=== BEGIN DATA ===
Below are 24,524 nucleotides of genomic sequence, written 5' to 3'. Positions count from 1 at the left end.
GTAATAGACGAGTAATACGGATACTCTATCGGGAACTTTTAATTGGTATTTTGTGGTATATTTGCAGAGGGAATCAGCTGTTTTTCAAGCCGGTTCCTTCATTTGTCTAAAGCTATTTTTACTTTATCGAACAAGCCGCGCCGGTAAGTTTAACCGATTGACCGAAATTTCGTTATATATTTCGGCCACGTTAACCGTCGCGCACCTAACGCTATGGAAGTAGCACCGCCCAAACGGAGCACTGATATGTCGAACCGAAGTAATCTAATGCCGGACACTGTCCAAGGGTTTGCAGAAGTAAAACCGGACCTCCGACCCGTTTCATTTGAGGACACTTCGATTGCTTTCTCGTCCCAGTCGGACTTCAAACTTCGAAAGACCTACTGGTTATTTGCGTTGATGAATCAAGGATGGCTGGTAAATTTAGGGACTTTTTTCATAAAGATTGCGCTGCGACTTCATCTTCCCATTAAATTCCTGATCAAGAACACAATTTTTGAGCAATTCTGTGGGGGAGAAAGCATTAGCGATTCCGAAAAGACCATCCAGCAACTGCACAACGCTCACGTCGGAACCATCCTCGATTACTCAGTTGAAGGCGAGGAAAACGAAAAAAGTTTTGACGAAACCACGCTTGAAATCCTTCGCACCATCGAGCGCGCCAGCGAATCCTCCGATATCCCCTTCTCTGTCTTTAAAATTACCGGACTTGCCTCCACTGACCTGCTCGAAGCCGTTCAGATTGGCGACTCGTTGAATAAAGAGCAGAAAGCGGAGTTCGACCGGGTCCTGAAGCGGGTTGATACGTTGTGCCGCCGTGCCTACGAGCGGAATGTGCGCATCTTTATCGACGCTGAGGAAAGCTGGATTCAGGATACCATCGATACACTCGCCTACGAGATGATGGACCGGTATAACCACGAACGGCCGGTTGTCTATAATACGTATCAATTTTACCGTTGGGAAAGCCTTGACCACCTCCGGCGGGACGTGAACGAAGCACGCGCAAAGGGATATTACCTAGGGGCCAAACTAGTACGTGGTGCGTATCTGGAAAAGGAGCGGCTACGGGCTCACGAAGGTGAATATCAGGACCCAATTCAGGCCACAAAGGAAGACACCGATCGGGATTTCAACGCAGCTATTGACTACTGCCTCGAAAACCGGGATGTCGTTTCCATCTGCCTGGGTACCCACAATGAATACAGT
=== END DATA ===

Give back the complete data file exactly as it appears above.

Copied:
Below are 24,524 nucleotides of genomic sequence, written 5' to 3'. Positions count from 1 at the left end.
GTAATAGACGAGTAATACGGATACTCTATCGGGAACTTTTAATTGGTATTTTGTGGTATATTTGCAGAGGGAATCAGCTGTTTTTCAAGCCGGTTCCTTCATTTGTCTAAAGCTATTTTTACTTTATCGAACAAGCCGCGCCGGTAAGTTTAACCGATTGACCGAAATTTCGTTATATATTTCGGCCACGTTAACCGTCGCGCACCTAACGCTATGGAAGTAGCACCGCCCAAACGGAGCACTGATATGTCGAACCGAAGTAATCTAATGCCGGACACTGTCCAAGGGTTTGCAGAAGTAAAACCGGACCTCCGACCCGTTTCATTTGAGGACACTTCGATTGCTTTCTCGTCCCAGTCGGACTTCAAACTTCGAAAGACCTACTGGTTATTTGCGTTGATGAATCAAGGATGGCTGGTAAATTTAGGGACTTTTTTCATAAAGATTGCGCTGCGACTTCATCTTCCCATTAAATTCCTGATCAAGAACACAATTTTTGAGCAATTCTGTGGGGGAGAAAGCATTAGCGATTCCGAAAAGACCATCCAGCAACTGCACAACGCTCACGTCGGAACCATCCTCGATTACTCAGTTGAAGGCGAGGAAAACGAAAAAAGTTTTGACGAAACCACGCTTGAAATCCTTCGCACCATCGAGCGCGCCAGCGAATCCTCCGATATCCCCTTCTCTGTCTTTAAAATTACCGGACTTGCCTCCACTGACCTGCTCGAAGCCGTTCAGATTGGCGACTCGTTGAATAAAGAGCAGAAAGCGGAGTTCGACCGGGTCCTGAAGCGGGTTGATACGTTGTGCCGCCGTGCCTACGAGCGGAATGTGCGCATCTTTATCGACGCTGAGGAAAGCTGGATTCAGGATACCATCGATACACTCGCCTACGAGATGATGGACCGGTATAACCACGAACGGCCGGTTGTCTATAATACGTATCAATTTTACCGTTGGGAAAGCCTTGACCACCTCCGGCGGGACGTGAACGAAGCACGCGCAAAGGGATATTACCTAGGGGCCAAACTAGTACGTGGTGCGTATCTGGAAAAGGAGCGGCTACGGGCTCACGAAGGTGAATATCAGGACCCAATTCAGGCCACAAAGGAAGACACCGATCGGGATTTCAACGCAGCTATTGACTACTGCCTCGAAAACCGGGATGTCGTTTCCATCTGCCTGGGTACCCACAATGAATACAGT